The Urban Gardens of Italy

By Claudio Magliulo

Bologna is Italy’s capital city for organic agriculture. Downtown, the major Italian organic certification bodies have their headquarters.  In the surrounding suburbs, crowned by long lines of 1960s buildings, older, mostly retired people are leading the way in a return to the earth.

They are called “urban gardens”: small plots of land for growing vegetables. The city owns the land and grants it to whoever asks for it. In Bologna there are 2700 urban gardener plots, organized in 20 areas throughout the city. The garden size is usually 40 square meters, and costs about 40 euros per year for the upkeep. The gardens are also great ways for the elderly to socialize and spend their time.

The city of Bologna started the experiment more than 30 years ago, and now is seeing the first wave of city gardeners hand the baton to a new generation. These new gardeners are facing some challenges. Because they are usually high-qualified ex-clerks, born and raised in the city, they are discovering gardening at a mature age, and are less skilled than the older generation but have a stronger feeling for growing organic

“The first wave was people who already had worked in the fields, they know exactly what to do and how to do it” says Daniele Dall’Ara, an organic movement activist “It was really difficult to breach the wall of their convictions with pro-organic campaigns. Some of them used fungicides calling it ‘water’!”
With the aim of spreading organic agriculture and ensure the urban gardens survival, the large-scale retailer Coop Adriatica held workshops in the suburbs. They consist of four theoretical lessons and one practical, and the subjects range from proper sowing times to lunar cycles, giving particular attention to fertilizing techniques.

“They want to know the chemical composition of fertilizer, they worry about their own health and their grandchildren’s” tells Germano Piani, urban gardener himself and coordinator of Environment group in Coop Adriatica.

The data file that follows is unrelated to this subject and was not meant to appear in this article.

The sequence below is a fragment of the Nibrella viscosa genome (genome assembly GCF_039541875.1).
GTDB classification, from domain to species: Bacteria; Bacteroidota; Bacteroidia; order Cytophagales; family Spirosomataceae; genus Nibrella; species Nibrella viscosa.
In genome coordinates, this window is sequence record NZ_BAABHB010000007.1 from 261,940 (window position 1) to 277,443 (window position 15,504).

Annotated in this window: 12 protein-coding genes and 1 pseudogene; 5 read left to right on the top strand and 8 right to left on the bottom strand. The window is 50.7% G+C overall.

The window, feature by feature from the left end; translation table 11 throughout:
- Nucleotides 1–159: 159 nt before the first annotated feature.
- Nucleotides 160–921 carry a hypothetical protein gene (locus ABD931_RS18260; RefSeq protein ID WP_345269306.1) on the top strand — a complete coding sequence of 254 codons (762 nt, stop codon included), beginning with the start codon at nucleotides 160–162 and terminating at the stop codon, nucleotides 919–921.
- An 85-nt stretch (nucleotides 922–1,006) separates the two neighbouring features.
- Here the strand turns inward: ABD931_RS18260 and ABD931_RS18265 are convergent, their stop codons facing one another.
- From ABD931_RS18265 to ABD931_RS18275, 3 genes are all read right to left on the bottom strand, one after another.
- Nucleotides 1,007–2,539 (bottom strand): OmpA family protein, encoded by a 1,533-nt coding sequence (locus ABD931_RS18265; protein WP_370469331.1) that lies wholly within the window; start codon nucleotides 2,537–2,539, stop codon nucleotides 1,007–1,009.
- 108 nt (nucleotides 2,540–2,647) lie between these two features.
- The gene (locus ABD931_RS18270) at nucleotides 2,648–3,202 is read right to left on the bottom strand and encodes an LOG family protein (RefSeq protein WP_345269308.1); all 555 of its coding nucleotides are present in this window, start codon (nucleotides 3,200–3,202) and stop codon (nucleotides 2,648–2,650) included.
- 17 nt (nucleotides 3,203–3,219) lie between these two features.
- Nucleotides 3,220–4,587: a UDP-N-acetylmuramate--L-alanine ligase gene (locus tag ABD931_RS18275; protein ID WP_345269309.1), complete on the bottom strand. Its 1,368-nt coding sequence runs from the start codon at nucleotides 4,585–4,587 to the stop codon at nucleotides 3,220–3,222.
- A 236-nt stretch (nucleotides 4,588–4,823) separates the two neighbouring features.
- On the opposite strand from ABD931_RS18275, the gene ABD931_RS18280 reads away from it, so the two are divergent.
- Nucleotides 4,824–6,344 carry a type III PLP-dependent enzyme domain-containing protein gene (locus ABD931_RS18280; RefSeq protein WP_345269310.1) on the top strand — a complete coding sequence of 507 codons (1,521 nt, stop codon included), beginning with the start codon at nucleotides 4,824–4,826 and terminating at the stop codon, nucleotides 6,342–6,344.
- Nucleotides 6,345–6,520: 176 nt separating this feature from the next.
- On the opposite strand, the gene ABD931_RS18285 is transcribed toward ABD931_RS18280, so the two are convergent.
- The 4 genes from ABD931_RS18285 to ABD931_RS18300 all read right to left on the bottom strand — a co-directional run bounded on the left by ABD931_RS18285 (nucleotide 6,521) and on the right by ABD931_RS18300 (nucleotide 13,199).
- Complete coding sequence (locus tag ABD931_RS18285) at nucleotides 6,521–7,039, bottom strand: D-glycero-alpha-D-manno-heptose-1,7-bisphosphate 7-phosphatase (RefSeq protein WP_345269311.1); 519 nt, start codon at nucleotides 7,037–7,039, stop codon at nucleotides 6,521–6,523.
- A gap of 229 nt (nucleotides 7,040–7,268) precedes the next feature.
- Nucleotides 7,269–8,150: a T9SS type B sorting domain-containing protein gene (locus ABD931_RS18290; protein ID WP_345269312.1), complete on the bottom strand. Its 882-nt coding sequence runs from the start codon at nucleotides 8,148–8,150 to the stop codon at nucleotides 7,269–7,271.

The great challenge urban gardens are now facing is to avoid defections. Grandparents from 2011 are busier than their colleagues from 20 years ago: grandchildren to take care of, sometimes for the whole day, maybe an odd job to supplement an ever lighter pension. In the last years the defection rate has grown significantly. And somebody in the neighbourhood would rather prefer a little tidy public park with benches and small paths for the elders. A vision not shared with the gardeners, who earn a great joy from those few square meters of ground.

Adriano Fossati, veteran of via Salgari’s gardeners, complains: “Just a few years ago there was a long list of applications for any single plot. Now you can see some plots deserted, full of weeds. There’s only a few young people, unfortunately”.

The criteria to assign the plots openly favor retired people. But an unexpected help is coming from immigrants.  “Last year two families of Pakistanis who live here in via Salgari got a plot” Mr. Fossati tells.  He goes on to say “at the very beginning they didn’t know where to put their hands, so each one of us gave some advice and eventually they grew some huge vegetables. They say it was the Pakistani equivalent for our broccoli.”

Italy is being badly hit by the debt crisis, and more vulnerable classes (retired people, immigrants, working class) are experiencing a drop in their livelihoods. Urban gardens could not only be a solution to ease the vulnerability of the urban population, but also could strengthen social ties through small-scale organic agriculture, unlike buying food through a large-scale retail system.

Claudio Magliulo is a journalist who lives and works in Italy. See more of his writing

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